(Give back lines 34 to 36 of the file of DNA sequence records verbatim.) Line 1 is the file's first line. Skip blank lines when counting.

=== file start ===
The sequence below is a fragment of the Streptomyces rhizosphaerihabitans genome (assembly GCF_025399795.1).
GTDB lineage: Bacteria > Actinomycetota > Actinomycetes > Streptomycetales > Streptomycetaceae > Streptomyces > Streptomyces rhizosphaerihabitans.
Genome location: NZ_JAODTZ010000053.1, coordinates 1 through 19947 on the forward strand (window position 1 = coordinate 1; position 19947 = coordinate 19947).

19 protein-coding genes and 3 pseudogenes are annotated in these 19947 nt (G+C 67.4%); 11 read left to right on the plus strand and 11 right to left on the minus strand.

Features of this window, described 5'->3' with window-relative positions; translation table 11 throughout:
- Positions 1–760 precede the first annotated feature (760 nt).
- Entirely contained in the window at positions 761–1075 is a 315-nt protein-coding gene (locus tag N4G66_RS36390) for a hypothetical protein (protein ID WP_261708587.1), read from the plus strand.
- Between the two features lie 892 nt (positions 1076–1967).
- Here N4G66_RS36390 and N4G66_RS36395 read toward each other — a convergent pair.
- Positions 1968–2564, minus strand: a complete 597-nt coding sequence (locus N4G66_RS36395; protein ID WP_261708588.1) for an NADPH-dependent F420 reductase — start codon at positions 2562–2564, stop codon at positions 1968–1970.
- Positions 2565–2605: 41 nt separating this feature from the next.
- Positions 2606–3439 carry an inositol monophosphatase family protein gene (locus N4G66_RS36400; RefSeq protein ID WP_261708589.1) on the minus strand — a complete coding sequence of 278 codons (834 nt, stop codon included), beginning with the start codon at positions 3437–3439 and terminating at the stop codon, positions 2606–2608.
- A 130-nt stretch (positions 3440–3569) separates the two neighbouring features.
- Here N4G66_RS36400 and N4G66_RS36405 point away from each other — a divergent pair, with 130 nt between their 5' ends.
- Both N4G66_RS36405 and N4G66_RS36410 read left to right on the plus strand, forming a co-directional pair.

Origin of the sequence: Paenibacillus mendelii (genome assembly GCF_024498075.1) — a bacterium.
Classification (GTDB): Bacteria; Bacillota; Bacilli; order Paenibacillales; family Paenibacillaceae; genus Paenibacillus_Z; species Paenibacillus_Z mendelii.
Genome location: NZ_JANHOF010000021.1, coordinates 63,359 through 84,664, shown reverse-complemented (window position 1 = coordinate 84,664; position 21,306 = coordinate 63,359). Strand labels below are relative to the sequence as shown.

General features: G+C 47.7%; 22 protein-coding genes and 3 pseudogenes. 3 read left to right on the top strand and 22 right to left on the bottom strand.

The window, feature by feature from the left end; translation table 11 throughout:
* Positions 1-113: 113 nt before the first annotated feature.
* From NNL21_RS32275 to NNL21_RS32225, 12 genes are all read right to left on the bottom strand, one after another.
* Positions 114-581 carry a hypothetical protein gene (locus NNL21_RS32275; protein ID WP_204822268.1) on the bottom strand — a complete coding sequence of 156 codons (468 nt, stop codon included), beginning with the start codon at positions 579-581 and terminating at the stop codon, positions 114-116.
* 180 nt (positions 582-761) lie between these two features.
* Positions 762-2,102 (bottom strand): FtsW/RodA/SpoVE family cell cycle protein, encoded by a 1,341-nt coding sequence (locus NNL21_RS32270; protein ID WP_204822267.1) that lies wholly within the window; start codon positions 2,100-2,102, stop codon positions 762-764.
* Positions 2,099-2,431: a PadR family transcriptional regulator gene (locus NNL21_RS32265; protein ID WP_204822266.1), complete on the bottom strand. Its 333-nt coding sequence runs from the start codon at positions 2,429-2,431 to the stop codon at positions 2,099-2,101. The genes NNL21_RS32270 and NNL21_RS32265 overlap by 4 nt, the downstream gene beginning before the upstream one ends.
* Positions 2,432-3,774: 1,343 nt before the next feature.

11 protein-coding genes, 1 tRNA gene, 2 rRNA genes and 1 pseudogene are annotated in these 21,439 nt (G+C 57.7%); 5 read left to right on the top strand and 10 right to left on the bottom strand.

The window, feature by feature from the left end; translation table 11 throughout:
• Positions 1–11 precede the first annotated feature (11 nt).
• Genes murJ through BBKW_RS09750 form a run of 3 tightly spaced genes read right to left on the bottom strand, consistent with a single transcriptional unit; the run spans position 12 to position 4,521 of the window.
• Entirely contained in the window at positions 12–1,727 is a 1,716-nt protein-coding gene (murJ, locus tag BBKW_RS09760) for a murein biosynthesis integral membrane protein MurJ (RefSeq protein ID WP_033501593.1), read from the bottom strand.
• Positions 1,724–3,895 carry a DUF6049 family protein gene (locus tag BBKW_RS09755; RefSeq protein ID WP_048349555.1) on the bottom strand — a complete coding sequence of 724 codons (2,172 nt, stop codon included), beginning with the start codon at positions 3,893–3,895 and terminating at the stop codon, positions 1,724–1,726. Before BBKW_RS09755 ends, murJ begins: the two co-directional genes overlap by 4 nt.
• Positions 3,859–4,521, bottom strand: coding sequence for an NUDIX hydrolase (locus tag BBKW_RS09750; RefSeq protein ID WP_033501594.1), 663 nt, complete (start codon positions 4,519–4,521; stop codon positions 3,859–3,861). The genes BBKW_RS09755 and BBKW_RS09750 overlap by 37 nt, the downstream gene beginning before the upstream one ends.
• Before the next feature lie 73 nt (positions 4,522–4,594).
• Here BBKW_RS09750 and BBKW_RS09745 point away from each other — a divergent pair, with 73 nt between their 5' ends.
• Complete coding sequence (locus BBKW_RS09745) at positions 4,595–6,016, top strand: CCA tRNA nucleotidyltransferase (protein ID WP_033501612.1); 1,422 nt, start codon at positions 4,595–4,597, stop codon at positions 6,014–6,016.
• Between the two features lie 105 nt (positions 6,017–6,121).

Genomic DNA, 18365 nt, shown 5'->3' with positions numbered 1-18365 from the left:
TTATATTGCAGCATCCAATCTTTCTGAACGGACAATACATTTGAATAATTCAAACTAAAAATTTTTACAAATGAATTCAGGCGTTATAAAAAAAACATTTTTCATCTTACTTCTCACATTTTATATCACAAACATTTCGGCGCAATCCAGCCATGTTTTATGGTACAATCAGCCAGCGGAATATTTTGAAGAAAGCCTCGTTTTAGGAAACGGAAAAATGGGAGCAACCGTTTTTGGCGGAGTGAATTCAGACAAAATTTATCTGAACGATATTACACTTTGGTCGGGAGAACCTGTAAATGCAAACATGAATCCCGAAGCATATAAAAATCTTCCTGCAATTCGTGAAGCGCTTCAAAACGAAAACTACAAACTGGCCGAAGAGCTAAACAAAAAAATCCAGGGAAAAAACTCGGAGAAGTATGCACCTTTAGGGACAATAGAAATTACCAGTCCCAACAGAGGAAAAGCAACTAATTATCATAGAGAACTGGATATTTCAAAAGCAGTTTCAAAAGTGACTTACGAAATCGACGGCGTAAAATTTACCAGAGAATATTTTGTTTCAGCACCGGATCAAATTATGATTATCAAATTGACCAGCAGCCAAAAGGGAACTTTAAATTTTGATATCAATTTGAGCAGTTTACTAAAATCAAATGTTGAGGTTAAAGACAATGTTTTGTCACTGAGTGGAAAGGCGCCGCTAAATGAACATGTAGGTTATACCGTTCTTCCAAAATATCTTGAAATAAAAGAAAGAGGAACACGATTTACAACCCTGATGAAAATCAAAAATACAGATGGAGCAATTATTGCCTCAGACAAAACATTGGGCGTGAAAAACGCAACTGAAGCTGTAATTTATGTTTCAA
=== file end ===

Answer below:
• Positions 3,859–4,521, bottom strand: coding sequence for an NUDIX hydrolase (locus tag BBKW_RS09750; RefSeq protein ID WP_033501594.1), 663 nt, complete (start codon positions 4,519–4,521; stop codon positions 3,859–3,861). The genes BBKW_RS09755 and BBKW_RS09750 overlap by 37 nt, the downstream gene beginning before the upstream one ends.
• Before the next feature lie 73 nt (positions 4,522–4,594).
• Here BBKW_RS09750 and BBKW_RS09745 point away from each other — a divergent pair, with 73 nt between their 5' ends.